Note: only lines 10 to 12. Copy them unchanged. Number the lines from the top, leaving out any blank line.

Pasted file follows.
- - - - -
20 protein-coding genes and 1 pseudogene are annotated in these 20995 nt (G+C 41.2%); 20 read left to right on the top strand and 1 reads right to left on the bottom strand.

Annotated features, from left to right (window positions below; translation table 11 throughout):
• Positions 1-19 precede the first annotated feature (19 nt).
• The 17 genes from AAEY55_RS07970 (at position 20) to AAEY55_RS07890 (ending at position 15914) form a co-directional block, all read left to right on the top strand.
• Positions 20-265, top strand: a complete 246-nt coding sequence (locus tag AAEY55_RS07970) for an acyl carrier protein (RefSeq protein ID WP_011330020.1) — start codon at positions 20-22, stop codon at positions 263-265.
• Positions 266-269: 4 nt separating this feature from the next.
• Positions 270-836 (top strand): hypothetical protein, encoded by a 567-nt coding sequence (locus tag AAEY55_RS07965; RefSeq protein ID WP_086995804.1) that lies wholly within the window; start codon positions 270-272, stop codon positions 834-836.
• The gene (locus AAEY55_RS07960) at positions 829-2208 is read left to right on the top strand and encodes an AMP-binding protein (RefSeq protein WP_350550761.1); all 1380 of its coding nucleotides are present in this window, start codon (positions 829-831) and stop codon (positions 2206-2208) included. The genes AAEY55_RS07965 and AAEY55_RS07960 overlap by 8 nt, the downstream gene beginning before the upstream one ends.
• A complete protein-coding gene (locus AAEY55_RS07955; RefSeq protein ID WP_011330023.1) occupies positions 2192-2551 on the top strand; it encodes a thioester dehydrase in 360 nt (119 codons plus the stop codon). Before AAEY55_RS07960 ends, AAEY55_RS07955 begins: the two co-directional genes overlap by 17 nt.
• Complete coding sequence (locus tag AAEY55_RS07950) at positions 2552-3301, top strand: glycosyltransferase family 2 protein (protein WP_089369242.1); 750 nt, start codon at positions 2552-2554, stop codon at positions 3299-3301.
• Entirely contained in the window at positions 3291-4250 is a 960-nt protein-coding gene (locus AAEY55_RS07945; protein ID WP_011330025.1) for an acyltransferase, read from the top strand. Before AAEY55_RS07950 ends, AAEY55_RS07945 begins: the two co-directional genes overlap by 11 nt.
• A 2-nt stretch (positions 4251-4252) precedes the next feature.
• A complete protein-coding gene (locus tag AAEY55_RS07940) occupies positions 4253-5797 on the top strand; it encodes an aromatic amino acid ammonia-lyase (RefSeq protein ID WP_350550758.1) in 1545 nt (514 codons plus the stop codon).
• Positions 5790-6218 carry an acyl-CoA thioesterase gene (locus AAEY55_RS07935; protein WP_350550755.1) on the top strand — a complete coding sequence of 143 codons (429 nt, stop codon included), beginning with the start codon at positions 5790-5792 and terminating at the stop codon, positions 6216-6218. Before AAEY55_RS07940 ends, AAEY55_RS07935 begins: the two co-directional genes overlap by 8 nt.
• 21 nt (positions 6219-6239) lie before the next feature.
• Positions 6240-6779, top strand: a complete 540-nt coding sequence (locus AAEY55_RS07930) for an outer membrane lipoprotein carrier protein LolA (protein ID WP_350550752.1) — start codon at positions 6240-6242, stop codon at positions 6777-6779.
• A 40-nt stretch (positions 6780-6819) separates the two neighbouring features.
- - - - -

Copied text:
• Complete coding sequence (locus tag AAEY55_RS07950) at positions 2552-3301, top strand: glycosyltransferase family 2 protein (protein WP_089369242.1); 750 nt, start codon at positions 2552-2554, stop codon at positions 3299-3301.
• Entirely contained in the window at positions 3291-4250 is a 960-nt protein-coding gene (locus AAEY55_RS07945; protein ID WP_011330025.1) for an acyltransferase, read from the top strand. Before AAEY55_RS07950 ends, AAEY55_RS07945 begins: the two co-directional genes overlap by 11 nt.
• A 2-nt stretch (positions 4251-4252) precedes the next feature.